The wealthiest one out of 1,000 US families -- the 0.1 percent -- comprise about 115,000 households whose net worth starts at $20M, and goes up and up from there, accounting for at least as much wealth as the poorest 90 percent of US households.
Mere 1 percenters are often people who got lucky doing real work: movie stars, doctors, lawyers, engineers, accountants, etc. They own nice houses and have retirement savings, but they don't own islands, helicopters, or gilded survival shelters that they plan to hide in while the rest of us eat each other on the blighted, apocalyptic surface-world.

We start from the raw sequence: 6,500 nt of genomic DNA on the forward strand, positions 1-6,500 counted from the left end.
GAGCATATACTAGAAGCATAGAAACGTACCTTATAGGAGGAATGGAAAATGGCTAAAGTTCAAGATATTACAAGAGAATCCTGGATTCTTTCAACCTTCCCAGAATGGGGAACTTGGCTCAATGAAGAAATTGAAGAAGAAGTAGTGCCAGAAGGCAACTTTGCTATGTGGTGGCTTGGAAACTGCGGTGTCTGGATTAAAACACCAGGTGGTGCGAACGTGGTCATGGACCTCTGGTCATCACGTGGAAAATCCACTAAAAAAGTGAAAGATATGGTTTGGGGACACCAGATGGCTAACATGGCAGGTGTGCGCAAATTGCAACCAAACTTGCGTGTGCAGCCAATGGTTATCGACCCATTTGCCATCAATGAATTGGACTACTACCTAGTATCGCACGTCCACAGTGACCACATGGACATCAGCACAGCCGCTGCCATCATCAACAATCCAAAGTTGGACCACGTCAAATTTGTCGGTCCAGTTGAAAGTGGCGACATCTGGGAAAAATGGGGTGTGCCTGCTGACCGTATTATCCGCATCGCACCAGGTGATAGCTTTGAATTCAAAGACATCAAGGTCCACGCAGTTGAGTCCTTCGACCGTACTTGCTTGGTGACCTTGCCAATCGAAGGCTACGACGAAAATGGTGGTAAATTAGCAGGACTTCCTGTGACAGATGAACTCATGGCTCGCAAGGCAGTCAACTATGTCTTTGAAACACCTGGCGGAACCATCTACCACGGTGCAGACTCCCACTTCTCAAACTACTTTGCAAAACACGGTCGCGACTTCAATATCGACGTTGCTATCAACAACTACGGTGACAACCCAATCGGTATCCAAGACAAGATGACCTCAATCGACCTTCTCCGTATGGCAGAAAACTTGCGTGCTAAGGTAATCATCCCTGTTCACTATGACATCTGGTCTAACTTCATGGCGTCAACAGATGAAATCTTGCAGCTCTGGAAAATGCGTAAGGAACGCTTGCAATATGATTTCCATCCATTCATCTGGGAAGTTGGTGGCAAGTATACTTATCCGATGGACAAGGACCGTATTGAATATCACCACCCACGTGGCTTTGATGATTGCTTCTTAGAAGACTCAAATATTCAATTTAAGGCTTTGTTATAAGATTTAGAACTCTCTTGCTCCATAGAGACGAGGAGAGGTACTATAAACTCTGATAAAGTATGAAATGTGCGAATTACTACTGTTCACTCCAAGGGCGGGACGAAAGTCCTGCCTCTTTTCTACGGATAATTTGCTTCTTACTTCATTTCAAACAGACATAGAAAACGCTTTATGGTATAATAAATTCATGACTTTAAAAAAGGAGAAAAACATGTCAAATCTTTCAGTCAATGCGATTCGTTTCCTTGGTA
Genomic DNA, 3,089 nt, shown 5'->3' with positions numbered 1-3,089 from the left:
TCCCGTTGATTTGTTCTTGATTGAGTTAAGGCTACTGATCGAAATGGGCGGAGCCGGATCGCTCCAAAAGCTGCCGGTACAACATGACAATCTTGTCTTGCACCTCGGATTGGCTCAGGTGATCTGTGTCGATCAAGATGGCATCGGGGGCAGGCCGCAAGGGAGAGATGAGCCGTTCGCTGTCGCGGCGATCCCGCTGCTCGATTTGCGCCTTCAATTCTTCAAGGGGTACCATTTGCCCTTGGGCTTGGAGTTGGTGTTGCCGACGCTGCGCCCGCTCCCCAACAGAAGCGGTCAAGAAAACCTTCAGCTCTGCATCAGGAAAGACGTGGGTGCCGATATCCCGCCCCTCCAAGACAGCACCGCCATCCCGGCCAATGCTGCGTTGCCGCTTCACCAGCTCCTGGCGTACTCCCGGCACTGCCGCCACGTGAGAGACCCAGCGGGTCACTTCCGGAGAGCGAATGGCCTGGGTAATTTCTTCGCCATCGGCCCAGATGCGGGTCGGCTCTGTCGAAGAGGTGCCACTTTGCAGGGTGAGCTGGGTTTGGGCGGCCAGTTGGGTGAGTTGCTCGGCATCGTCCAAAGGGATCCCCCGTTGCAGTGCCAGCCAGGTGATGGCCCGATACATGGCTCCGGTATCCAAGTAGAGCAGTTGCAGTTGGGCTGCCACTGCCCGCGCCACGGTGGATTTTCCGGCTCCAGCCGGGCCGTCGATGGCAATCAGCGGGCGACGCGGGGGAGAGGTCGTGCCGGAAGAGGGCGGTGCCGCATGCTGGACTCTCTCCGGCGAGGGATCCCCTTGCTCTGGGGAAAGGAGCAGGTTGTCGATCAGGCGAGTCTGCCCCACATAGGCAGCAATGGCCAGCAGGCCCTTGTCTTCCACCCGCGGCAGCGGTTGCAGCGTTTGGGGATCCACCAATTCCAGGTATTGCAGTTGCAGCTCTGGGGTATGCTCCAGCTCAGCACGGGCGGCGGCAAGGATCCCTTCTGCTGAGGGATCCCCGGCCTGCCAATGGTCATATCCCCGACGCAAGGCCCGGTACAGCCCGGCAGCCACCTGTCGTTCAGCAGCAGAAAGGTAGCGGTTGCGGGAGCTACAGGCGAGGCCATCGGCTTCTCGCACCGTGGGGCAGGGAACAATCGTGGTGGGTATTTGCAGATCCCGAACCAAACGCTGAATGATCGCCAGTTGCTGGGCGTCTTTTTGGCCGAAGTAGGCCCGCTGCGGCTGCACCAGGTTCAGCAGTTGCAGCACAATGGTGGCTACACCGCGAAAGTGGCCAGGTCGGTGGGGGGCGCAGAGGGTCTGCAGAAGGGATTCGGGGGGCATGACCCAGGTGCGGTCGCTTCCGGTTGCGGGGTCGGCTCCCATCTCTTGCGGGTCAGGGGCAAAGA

Because they tend to earn their money from work, it is taxed at something like a normal rate; in contrast, the 0.1 percent earn nearly everything from capital gains, which not only enjoy much lower tax rates (because US tax policy rewards owning things ahead of doing things) and is much easier to shift offshore.
The 0.1 percent has a few tech billionaires and a few more finance people (naturally) -- but the fastest-growing cohort in that exalted tier is professional descendants, who inherited their wealth from their forebears, with names like "Walton" and "Koch."
One percenters are more likely to see their natural allies as everyone else because they live in precarious circumstances and have a lot to lose.